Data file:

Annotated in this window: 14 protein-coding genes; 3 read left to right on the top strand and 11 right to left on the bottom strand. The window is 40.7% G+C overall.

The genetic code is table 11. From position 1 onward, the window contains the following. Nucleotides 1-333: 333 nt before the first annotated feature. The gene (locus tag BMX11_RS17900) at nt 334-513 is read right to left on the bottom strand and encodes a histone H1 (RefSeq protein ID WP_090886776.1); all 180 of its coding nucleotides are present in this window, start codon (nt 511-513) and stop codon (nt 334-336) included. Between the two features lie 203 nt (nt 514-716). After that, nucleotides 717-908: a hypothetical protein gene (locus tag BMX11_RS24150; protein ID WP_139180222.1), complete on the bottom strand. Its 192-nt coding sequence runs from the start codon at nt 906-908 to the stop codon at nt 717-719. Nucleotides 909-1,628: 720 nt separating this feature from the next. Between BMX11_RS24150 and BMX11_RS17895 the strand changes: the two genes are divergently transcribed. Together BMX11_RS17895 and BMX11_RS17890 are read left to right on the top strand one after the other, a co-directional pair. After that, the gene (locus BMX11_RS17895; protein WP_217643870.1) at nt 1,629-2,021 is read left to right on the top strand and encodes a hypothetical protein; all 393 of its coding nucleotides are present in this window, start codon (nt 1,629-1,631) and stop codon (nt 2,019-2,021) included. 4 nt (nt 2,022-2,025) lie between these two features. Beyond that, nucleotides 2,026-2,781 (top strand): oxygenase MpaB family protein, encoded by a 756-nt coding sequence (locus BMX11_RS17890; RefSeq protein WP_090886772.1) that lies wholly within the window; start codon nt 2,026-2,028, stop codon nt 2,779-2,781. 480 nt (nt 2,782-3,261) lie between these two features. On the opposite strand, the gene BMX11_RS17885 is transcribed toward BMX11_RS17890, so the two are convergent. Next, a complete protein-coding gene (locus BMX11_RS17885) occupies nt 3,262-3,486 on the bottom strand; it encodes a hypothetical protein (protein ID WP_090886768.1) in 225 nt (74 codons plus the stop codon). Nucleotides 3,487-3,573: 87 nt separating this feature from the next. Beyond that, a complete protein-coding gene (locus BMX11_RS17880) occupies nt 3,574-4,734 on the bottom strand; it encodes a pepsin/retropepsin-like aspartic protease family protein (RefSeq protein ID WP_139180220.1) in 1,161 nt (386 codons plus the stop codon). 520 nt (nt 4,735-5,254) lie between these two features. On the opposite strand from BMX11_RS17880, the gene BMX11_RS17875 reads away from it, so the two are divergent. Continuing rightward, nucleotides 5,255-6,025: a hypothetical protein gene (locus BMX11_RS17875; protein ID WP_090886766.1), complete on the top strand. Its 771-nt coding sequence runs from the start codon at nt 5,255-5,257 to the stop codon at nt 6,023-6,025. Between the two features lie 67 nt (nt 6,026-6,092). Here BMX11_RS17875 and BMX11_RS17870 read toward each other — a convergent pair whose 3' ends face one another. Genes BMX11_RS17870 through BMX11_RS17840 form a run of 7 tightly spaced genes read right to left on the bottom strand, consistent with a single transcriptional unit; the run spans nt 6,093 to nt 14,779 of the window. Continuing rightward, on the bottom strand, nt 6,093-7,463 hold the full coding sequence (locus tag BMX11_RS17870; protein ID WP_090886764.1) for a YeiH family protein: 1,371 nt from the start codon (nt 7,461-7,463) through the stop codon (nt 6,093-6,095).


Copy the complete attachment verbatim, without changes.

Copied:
Annotated in this window: 14 protein-coding genes; 3 read left to right on the top strand and 11 right to left on the bottom strand. The window is 40.7% G+C overall.

The genetic code is table 11. From position 1 onward, the window contains the following. Nucleotides 1-333: 333 nt before the first annotated feature. The gene (locus tag BMX11_RS17900) at nt 334-513 is read right to left on the bottom strand and encodes a histone H1 (RefSeq protein ID WP_090886776.1); all 180 of its coding nucleotides are present in this window, start codon (nt 511-513) and stop codon (nt 334-336) included. Between the two features lie 203 nt (nt 514-716). After that, nucleotides 717-908: a hypothetical protein gene (locus tag BMX11_RS24150; protein ID WP_139180222.1), complete on the bottom strand. Its 192-nt coding sequence runs from the start codon at nt 906-908 to the stop codon at nt 717-719. Nucleotides 909-1,628: 720 nt separating this feature from the next. Between BMX11_RS24150 and BMX11_RS17895 the strand changes: the two genes are divergently transcribed. Together BMX11_RS17895 and BMX11_RS17890 are read left to right on the top strand one after the other, a co-directional pair. After that, the gene (locus BMX11_RS17895; protein WP_217643870.1) at nt 1,629-2,021 is read left to right on the top strand and encodes a hypothetical protein; all 393 of its coding nucleotides are present in this window, start codon (nt 1,629-1,631) and stop codon (nt 2,019-2,021) included. 4 nt (nt 2,022-2,025) lie between these two features. Beyond that, nucleotides 2,026-2,781 (top strand): oxygenase MpaB family protein, encoded by a 756-nt coding sequence (locus BMX11_RS17890; RefSeq protein WP_090886772.1) that lies wholly within the window; start codon nt 2,026-2,028, stop codon nt 2,779-2,781. 480 nt (nt 2,782-3,261) lie between these two features. On the opposite strand, the gene BMX11_RS17885 is transcribed toward BMX11_RS17890, so the two are convergent. Next, a complete protein-coding gene (locus BMX11_RS17885) occupies nt 3,262-3,486 on the bottom strand; it encodes a hypothetical protein (protein ID WP_090886768.1) in 225 nt (74 codons plus the stop codon). Nucleotides 3,487-3,573: 87 nt separating this feature from the next. Beyond that, a complete protein-coding gene (locus BMX11_RS17880) occupies nt 3,574-4,734 on the bottom strand; it encodes a pepsin/retropepsin-like aspartic protease family protein (RefSeq protein ID WP_139180220.1) in 1,161 nt (386 codons plus the stop codon). 520 nt (nt 4,735-5,254) lie between these two features. On the opposite strand from BMX11_RS17880, the gene BMX11_RS17875 reads away from it, so the two are divergent. Continuing rightward, nucleotides 5,255-6,025: a hypothetical protein gene (locus BMX11_RS17875; protein ID WP_090886766.1), complete on the top strand. Its 771-nt coding sequence runs from the start codon at nt 5,255-5,257 to the stop codon at nt 6,023-6,025. Between the two features lie 67 nt (nt 6,026-6,092). Here BMX11_RS17875 and BMX11_RS17870 read toward each other — a convergent pair whose 3' ends face one another. Genes BMX11_RS17870 through BMX11_RS17840 form a run of 7 tightly spaced genes read right to left on the bottom strand, consistent with a single transcriptional unit; the run spans nt 6,093 to nt 14,779 of the window. Continuing rightward, on the bottom strand, nt 6,093-7,463 hold the full coding sequence (locus tag BMX11_RS17870; protein ID WP_090886764.1) for a YeiH family protein: 1,371 nt from the start codon (nt 7,461-7,463) through the stop codon (nt 6,093-6,095).